The community provided a thank you card and commemorative plaque for Nikolaj Leschly, the outgoing secretary general. Thank you Nik for 3 years of service to G.O.A.’L!

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Incoming Secretary General Remarks

Also at the Christmas Party, we welcomed our incoming secretary general starting in 2017, AK Salling.
 

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The G.O.A.’L staff thanks you for attending the party and we hope you enjoyed celebrating the holiday season with the community. We look forward to seeing you at future events next year.

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For more information about G.O.A.’L’s events, contact the Community Mentor today!

brightness86's picture

Adjusting to Korean Life - Things to Know When Job Searching in Korea

To start, depending on your legal status (F4 Visa, Dual Citizen, Korean Citizen, etc), employment restrictions may apply. For F4 visa holders, there are certain restrictions as to what jobs you can legally have. These restrictions especially apply to simple labor and service industry jobs.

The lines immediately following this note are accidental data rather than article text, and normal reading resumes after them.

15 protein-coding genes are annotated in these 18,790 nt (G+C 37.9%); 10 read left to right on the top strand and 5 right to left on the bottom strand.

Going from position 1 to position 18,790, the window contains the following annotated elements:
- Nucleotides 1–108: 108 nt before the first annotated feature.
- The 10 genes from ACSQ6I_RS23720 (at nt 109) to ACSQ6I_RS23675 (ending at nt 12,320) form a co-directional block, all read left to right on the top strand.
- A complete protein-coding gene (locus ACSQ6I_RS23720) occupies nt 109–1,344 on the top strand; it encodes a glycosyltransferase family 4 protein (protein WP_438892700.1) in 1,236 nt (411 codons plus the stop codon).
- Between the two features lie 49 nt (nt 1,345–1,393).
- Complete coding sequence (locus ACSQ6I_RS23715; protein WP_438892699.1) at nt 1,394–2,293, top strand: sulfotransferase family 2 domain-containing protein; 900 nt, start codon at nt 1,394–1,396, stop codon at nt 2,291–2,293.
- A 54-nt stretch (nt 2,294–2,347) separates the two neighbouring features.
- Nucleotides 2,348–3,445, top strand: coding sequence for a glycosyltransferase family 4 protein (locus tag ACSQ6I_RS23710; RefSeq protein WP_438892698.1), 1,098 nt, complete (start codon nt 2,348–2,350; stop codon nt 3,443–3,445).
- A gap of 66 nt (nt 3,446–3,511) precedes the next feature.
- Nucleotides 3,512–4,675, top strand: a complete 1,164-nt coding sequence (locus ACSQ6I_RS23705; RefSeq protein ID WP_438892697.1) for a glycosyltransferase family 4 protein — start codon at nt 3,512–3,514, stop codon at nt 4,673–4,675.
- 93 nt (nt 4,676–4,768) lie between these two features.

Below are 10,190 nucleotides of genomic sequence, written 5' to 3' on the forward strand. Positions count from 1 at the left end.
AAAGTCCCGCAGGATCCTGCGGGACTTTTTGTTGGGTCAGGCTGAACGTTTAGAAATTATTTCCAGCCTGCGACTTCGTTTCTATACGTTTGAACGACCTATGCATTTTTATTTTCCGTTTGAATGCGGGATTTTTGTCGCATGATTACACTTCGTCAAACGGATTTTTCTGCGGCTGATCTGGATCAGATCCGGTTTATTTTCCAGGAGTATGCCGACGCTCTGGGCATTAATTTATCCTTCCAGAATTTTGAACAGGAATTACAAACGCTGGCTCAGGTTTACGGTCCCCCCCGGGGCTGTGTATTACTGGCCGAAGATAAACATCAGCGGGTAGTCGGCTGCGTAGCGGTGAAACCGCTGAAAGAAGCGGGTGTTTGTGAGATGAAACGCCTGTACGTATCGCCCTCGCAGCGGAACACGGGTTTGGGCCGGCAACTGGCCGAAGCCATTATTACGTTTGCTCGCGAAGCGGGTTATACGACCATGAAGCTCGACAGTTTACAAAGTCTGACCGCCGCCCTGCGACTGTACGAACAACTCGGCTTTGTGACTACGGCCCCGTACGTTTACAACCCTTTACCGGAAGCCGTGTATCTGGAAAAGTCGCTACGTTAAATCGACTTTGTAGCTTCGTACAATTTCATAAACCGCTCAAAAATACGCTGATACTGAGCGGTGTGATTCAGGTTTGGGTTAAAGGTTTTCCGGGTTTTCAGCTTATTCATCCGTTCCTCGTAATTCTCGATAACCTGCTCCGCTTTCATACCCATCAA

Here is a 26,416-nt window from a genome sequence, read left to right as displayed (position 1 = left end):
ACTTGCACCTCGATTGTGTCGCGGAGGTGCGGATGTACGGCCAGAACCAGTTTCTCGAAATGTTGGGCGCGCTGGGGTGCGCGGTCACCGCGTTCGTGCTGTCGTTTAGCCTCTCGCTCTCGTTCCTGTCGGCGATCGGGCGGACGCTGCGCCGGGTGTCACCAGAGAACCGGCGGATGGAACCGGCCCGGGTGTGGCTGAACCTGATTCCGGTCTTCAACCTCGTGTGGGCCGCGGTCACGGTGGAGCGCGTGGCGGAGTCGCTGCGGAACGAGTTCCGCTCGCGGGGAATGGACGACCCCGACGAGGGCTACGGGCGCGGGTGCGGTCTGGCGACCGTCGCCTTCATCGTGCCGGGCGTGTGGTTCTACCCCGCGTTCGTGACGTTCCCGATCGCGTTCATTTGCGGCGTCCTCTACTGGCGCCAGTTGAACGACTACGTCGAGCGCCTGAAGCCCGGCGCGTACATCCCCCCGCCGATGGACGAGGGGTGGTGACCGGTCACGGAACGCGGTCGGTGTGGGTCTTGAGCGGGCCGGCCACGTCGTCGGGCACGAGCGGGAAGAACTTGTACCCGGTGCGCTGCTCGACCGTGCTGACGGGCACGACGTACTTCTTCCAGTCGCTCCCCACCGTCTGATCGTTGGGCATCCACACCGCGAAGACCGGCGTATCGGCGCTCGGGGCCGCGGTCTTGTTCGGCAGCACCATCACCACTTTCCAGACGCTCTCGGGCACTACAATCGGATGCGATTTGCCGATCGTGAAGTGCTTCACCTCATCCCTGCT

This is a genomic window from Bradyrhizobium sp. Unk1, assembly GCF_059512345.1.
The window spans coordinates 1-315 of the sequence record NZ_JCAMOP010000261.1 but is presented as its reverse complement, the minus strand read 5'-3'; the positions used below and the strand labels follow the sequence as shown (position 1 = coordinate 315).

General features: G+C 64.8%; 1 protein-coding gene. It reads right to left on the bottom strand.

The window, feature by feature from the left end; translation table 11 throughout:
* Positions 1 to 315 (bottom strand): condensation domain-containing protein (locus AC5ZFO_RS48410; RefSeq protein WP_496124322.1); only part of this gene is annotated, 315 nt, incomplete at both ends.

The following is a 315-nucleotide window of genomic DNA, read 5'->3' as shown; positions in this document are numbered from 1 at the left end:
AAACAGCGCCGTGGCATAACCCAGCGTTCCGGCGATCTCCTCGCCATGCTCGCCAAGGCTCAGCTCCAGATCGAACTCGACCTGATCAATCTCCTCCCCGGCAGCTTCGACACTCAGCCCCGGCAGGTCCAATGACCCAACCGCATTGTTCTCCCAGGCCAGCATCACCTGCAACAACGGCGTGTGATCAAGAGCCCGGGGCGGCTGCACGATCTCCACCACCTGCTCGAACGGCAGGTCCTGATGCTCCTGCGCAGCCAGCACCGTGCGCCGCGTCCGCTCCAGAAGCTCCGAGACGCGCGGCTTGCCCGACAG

Besides how your legal status affects employment opportunities - below are some things to be aware of when job searching in Korea. Finding employment for adoptees can be challenging and I hope the following information will make it easier for you to integrate into the Korean working environment.

Business Card/Name Card (명함)

Since most working professionals in Korea have a business card, have one made to exchange, even if you are not employed. If you are currently job searching, your business card can state your education, qualifications/specializations, and contact information. For your contact information, having a phone number is important; Koreans still call frequently.

When exchanging business cards with Koreans, use two hands when giving and receiving a card. Study the card and pay attention to their name and position. A person’s title and position determines politeness of speech in Korean.